It’s been a controversial couple of days at the Department of Justice. On Sunday, Attorney General William Barr determined that the evidence in the Mueller report did not equate to an obstruction of justice charge for Trump — despite not interviewing the president to discern if he had “corrupt intent.”
And late on Monday, Justice Department attorneys filed a letter with the U.S. Court of Appeals for the Fifth Circuit in New Orleans, agreeing with the ruling of a federal judge in Texas who determined late last year that because the Trump tax cuts eliminated the Affordable Care Act penalty for not having health insurance, the ACA is no longer constitutional.
When Judge Reed C. O’Connor invalidated the law in Texas in December 2018, many legal experts anticipated that the ruling would be struck down. “This is insanity in print, and it will not stand up on appeal,” offered University of Michigan Law School professor Nicholas Bagley. But the decision for the Department of Justice to support the full repeal of ACA, better known as Obamacare, makes a significant departure from Jeff Sessions’s tenure as attorney general. Under Sessions, in June 2018, the Department of Justice announced it would not fully defend the ACA in court, arguing to cut the law’s coverage of preexisting conditions, while upholding the rest of the provision.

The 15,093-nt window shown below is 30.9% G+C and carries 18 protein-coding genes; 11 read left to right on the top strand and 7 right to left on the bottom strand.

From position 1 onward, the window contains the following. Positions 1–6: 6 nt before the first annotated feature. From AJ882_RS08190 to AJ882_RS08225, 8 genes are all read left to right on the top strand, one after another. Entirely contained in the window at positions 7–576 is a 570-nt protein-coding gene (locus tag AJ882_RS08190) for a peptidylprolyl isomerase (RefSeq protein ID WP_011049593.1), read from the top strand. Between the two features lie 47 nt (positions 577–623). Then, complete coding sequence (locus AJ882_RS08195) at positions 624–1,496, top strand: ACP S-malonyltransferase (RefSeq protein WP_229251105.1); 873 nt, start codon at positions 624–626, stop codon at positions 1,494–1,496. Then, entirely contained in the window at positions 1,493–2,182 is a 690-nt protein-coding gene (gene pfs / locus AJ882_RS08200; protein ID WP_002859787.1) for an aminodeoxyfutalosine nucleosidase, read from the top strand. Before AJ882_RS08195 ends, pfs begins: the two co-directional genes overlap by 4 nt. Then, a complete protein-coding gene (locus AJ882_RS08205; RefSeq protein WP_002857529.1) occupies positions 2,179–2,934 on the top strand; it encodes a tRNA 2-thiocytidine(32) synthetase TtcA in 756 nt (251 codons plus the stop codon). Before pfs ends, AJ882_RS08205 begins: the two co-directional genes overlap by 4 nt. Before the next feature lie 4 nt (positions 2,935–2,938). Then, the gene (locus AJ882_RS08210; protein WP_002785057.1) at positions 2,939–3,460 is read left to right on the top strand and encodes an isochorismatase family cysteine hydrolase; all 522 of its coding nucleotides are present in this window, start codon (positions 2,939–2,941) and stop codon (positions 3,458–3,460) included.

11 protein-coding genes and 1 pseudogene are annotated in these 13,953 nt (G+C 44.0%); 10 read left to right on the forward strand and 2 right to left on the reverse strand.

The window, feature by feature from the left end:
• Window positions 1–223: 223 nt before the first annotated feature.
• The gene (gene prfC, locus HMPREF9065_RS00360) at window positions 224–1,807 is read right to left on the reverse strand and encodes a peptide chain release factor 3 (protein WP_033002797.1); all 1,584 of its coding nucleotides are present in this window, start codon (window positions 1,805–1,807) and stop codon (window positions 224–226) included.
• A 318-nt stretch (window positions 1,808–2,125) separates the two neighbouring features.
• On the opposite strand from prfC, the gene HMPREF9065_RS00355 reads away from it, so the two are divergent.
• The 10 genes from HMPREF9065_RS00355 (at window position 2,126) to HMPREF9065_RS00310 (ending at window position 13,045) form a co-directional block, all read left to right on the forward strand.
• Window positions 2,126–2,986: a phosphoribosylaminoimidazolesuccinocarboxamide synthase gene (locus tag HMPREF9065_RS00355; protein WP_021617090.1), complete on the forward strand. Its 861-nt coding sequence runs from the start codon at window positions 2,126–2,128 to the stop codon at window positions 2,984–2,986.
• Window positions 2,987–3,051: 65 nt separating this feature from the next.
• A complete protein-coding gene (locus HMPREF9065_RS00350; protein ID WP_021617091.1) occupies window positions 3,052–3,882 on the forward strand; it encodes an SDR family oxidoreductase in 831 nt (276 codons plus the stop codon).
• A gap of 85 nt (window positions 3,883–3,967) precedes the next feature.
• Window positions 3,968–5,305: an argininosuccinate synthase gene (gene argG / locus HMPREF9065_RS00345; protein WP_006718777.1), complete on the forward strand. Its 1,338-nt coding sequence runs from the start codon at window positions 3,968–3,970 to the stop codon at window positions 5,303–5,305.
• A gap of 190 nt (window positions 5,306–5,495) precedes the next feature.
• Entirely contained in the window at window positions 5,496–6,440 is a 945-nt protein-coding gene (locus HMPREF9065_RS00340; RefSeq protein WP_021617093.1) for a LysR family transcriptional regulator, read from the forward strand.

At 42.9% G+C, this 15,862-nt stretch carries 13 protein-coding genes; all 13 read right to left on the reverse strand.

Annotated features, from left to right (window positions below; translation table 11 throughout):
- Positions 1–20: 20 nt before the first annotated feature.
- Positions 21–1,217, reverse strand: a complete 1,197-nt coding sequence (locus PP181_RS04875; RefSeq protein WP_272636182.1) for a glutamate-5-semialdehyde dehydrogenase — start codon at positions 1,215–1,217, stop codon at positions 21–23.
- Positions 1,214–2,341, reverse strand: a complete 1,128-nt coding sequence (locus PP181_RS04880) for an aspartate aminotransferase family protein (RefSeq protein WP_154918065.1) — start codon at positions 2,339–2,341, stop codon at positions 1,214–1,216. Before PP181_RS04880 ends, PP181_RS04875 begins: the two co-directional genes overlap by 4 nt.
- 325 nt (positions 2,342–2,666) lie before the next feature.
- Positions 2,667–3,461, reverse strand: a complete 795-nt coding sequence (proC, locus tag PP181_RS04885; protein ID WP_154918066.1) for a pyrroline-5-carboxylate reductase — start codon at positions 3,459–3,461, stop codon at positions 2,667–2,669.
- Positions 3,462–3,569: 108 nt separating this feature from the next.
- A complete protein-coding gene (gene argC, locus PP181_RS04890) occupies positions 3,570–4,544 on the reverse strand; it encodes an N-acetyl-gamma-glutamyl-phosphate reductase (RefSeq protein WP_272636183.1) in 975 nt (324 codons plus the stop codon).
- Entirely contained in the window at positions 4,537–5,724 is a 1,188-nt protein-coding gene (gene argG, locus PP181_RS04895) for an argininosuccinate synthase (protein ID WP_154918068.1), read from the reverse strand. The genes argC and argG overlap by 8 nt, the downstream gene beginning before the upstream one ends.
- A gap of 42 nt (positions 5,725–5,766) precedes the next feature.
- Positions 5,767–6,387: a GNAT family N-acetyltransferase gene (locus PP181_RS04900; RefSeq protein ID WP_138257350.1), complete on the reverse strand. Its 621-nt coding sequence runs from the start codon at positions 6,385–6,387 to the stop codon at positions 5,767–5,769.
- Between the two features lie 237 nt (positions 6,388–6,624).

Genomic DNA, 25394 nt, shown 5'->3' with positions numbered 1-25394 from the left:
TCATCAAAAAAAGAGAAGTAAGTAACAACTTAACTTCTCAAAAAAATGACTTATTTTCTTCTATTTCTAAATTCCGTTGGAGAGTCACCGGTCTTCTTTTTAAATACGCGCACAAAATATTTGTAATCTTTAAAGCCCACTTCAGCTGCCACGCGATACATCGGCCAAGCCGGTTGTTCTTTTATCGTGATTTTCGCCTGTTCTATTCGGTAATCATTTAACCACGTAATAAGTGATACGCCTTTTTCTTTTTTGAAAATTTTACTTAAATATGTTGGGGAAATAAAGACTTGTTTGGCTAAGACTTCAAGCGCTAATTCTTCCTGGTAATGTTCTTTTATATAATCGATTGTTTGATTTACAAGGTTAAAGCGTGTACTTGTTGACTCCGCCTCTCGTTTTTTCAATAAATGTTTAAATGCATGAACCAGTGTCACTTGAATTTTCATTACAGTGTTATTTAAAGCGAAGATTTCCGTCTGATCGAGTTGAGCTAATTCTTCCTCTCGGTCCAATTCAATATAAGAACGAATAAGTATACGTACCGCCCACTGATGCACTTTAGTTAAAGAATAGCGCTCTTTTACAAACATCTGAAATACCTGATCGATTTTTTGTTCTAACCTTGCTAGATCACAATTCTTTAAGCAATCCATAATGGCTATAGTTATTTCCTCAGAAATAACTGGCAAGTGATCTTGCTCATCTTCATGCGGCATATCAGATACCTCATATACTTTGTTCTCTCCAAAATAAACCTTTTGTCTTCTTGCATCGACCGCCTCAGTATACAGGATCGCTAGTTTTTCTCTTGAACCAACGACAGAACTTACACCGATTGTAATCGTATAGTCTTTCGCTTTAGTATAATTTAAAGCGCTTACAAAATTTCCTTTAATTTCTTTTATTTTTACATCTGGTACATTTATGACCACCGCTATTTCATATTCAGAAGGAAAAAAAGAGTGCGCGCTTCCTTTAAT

The Justice Department’s letter on Monday is consistent with Barr’s comments from his appointment hearings in January. When asked by Kamala Harris if he would reconsider the DOJ approach to Obamacare, he said he would “like to review the department’s position on that case.” Harris then asked if he was “open to reconsidering the position,” to which he replied with a yes.
Most likely, the case will mark the third time the Supreme Court decides on the constitutionality of the Affordable Care Act. The Court upheld the law in 2012 in a 5-4 victory for Democrats, and in 2015, voted 6-3 in favor of the clause that provides nationwide tax subsidies to poor and middle-class Americans who want to buy health insurance.
Coming off the heels of a clear political victory, it’s a bit odd that the DOJ would act to repeal a popular law on an issue that Democrats ran and won on in the midterms. Democrats have a clear advantage on health care, and the party’s 2020 frontrunners only intend to expand on coverage options. To remind voters that the GOP still wants to strip away provisions that expand care to millions of Americans seems like an unforced error on the issue voters care about most.